Sunday, October 25, 2015

android - How to repeat a task periodically


<?xml version="1.0" encoding="utf-8"?>
        android:text="Repeat A Task Periodically"


import android.os.Bundle;
import android.content.Context;
import android.view.View;
import android.widget.Button;
import android.widget.RelativeLayout;
import android.widget.TextView;
import android.os.Handler;

import java.util.Random;

public class MainActivity extends AppCompatActivity {
    private Context mContext;
    private TextView mTv;
    private RelativeLayout mRl;
    private Random mRandom = new Random();
    private int mCounter;
    private int mMaxRepeat = 10;
    private Handler mHandler;
    private Runnable mRunnable;
    private int mInterval = 4000;
    private int mStartColor = Color.WHITE;
    private int mEndColor = 0;

    protected void onCreate(Bundle savedInstanceState) {

        // Get the application context
        mContext = getApplicationContext();

        // Get the widgets reference from XML layout
        mRl = (RelativeLayout) findViewById(;
        Button btn = (Button) findViewById(;
        mTv = (TextView) findViewById(;

        // Set a background color for RelativeLayout

                A Handler allows you to send and process Message and Runnable objects associated
                with a thread's MessageQueue. Each Handler instance is associated with a single
                thread and that thread's message queue. When you create a new Handler, it is bound
                to the thread / message queue of the thread that is creating it -- from that point
                on, it will deliver messages and runnables to that message queue and execute them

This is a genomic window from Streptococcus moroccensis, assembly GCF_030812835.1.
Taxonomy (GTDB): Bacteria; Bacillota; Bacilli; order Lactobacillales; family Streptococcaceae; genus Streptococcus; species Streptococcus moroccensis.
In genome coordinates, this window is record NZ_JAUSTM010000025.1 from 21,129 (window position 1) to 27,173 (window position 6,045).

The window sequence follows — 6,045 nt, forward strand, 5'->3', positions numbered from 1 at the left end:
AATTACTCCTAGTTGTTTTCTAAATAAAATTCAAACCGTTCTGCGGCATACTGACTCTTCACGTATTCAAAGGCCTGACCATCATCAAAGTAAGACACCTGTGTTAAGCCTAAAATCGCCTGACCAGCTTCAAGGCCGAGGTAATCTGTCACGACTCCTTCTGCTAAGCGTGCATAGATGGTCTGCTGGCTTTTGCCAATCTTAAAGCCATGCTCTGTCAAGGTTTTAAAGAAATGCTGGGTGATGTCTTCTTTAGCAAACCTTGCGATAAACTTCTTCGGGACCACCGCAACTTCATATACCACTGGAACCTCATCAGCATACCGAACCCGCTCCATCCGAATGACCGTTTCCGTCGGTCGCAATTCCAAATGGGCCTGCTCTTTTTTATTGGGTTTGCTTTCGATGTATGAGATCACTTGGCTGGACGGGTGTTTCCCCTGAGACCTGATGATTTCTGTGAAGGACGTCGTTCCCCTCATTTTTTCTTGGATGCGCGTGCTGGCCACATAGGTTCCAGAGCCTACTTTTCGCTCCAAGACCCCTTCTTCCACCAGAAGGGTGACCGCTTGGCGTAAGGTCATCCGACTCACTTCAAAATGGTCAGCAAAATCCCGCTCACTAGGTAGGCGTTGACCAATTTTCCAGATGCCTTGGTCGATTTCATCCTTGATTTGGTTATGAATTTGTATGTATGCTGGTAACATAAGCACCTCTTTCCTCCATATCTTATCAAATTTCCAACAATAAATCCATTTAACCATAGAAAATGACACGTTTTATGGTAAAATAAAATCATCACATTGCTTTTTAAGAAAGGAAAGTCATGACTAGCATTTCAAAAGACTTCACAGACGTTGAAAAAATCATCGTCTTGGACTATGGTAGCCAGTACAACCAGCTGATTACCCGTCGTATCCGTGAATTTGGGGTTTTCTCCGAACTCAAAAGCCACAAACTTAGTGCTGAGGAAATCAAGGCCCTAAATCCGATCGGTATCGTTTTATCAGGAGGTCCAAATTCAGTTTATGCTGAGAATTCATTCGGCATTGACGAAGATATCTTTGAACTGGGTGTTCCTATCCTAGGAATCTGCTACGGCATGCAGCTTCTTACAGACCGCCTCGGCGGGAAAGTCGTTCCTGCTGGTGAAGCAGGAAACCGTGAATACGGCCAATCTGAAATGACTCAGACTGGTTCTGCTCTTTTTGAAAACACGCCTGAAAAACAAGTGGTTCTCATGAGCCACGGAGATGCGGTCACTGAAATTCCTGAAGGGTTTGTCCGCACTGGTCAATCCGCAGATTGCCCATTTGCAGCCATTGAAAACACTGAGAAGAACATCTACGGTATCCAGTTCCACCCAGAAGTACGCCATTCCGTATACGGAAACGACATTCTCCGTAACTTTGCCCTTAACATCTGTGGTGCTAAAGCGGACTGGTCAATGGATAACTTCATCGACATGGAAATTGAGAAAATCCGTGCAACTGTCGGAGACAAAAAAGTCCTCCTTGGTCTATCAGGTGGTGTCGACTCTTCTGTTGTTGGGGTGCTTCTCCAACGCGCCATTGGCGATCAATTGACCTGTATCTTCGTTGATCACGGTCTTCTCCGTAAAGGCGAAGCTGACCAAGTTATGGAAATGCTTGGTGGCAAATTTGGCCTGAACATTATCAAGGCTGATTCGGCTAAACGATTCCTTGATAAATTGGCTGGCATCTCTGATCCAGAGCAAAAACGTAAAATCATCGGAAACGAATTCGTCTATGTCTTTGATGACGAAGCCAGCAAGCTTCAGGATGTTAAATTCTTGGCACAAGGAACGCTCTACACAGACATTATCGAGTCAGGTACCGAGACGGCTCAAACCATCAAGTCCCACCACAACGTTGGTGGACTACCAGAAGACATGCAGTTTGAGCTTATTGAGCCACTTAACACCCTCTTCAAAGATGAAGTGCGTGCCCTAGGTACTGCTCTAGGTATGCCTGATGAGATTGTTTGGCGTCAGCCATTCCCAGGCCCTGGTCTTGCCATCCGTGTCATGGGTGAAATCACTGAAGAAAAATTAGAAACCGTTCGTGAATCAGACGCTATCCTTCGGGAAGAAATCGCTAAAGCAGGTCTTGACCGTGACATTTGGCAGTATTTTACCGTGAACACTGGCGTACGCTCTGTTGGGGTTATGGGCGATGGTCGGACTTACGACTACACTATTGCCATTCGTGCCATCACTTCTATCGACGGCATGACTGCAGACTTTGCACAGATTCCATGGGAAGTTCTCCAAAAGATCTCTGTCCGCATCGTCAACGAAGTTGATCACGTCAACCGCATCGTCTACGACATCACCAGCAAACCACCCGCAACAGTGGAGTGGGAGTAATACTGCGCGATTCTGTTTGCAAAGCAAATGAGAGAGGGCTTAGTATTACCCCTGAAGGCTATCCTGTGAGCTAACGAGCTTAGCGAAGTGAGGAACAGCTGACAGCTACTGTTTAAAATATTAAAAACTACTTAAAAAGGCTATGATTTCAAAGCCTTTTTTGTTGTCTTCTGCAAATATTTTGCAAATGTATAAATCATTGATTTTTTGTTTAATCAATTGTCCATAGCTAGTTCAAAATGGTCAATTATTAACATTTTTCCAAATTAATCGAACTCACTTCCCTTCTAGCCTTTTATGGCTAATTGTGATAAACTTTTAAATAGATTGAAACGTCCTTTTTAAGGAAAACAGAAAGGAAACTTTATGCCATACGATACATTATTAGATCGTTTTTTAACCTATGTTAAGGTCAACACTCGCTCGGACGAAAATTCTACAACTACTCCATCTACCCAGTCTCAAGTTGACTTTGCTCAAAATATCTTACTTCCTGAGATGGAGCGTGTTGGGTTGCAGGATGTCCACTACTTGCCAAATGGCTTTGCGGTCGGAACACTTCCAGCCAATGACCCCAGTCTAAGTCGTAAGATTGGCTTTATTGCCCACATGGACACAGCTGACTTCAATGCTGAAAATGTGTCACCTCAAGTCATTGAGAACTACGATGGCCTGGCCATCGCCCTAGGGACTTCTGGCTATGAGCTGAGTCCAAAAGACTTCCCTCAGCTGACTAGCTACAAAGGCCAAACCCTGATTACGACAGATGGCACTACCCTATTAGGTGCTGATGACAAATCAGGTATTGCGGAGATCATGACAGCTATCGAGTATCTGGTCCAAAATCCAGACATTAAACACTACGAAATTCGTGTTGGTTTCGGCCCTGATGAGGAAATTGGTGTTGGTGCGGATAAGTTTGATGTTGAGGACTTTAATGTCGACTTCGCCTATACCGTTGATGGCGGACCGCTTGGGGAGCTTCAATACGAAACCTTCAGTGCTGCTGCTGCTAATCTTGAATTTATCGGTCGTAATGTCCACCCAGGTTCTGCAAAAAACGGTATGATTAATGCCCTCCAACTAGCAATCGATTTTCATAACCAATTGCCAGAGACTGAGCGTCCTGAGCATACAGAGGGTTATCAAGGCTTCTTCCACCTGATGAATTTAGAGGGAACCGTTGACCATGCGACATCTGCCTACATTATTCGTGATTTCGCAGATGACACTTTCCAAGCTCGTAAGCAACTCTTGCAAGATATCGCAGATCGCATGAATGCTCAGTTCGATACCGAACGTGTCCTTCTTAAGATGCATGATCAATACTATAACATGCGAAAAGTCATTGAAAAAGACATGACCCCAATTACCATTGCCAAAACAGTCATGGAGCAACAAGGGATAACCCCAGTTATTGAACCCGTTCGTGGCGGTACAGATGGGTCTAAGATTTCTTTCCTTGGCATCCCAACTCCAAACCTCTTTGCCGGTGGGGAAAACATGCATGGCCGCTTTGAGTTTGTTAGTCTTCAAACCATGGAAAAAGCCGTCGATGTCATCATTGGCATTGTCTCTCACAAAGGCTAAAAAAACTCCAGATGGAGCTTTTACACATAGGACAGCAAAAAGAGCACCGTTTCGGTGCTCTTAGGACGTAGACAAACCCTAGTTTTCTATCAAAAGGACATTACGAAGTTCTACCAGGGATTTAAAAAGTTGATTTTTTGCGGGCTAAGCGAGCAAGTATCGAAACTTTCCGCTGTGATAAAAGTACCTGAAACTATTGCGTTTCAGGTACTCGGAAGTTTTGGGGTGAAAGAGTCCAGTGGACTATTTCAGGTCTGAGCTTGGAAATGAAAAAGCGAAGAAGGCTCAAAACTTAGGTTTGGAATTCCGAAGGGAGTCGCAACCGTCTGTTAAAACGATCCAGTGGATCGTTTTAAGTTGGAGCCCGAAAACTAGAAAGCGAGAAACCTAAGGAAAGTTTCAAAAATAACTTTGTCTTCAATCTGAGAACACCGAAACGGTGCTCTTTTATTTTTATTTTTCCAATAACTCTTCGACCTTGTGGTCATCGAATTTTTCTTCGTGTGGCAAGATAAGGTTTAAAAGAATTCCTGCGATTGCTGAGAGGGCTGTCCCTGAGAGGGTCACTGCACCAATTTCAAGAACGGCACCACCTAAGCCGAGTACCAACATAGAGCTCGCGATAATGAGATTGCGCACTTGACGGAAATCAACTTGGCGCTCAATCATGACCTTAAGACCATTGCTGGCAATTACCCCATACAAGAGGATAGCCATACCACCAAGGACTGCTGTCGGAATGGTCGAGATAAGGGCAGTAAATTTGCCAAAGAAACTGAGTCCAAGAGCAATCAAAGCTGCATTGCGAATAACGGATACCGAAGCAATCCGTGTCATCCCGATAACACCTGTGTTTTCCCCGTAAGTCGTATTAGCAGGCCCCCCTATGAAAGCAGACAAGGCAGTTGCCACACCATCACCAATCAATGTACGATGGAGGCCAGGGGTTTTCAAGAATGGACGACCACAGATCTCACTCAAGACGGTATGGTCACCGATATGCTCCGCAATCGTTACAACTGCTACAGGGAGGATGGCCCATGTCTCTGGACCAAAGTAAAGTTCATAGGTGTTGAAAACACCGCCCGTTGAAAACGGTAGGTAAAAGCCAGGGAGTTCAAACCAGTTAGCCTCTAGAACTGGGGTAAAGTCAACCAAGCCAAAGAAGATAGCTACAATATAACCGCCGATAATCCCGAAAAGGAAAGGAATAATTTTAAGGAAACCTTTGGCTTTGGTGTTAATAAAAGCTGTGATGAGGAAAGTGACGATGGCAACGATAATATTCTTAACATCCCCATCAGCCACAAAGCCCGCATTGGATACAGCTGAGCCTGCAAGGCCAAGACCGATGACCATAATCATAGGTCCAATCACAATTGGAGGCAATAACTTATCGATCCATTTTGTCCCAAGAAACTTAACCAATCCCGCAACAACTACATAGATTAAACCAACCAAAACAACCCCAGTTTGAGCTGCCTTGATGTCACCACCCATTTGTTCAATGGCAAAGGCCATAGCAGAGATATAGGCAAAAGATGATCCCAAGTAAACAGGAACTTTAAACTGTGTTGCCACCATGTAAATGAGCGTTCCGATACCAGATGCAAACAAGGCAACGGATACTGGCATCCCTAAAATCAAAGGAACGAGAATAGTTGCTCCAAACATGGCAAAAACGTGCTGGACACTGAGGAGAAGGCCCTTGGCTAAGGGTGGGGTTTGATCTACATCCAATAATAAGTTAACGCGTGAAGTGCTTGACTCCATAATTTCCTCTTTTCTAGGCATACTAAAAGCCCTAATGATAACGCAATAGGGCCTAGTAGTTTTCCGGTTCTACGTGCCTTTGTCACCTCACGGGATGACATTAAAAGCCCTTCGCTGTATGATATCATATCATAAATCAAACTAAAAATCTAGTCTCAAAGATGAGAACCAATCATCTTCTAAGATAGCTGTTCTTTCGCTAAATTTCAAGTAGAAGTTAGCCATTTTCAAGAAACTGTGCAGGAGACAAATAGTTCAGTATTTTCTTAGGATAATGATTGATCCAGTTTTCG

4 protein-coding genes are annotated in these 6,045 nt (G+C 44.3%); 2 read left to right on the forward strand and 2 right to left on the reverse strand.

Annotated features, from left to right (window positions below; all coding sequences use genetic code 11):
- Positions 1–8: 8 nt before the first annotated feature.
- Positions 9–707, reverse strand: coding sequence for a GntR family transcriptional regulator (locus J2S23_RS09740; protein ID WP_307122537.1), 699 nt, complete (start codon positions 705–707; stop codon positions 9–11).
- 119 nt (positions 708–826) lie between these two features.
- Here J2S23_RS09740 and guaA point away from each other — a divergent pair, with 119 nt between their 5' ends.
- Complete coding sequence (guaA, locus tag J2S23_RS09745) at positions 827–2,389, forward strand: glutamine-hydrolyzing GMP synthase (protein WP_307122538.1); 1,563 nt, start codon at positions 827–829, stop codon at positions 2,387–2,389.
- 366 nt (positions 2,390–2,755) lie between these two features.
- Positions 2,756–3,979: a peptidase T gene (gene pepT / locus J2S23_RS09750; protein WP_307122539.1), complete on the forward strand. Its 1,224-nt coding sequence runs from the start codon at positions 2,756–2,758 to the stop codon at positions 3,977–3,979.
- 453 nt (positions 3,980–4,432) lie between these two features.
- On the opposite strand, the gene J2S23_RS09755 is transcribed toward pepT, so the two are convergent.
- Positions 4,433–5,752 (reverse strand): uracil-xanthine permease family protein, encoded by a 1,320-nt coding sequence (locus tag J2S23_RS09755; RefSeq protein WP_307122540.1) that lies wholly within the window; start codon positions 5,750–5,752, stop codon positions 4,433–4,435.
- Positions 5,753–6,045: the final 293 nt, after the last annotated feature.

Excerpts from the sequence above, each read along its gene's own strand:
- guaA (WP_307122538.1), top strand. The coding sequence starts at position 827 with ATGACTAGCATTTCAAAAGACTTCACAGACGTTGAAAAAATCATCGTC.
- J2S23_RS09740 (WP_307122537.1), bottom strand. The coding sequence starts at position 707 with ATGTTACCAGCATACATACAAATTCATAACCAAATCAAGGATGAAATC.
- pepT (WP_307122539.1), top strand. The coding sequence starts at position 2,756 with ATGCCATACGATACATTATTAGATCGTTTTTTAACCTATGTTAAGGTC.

as they come out of the message queue.

            public Handler ()
                Default constructor associates this handler with the Looper for the current thread.
                If this thread does not have a looper, this handler won't be able to receive
                messages so an exception is thrown.

        // Initialize a new instance of Handler
        mHandler = new Handler();

        // Set a click listener for button
        btn.setOnClickListener(new View.OnClickListener() {
            public void onClick(View view) {
                mCounter = 0;
                        Represents a command that can be executed. Often used to run code in a
                        different Thread.

                        A Thread is a concurrent unit of execution. It has its own call stack for
                        methods being invoked, their arguments and local variables. Each application
                        has at least one thread running when it is started, the main thread, in the
                        main ThreadGroup. The runtime keeps its own threads in the system thread group.

                        There are two ways to execute code in a new thread. You can either subclass
                        Thread and overriding its run() method, or construct a new Thread and pass a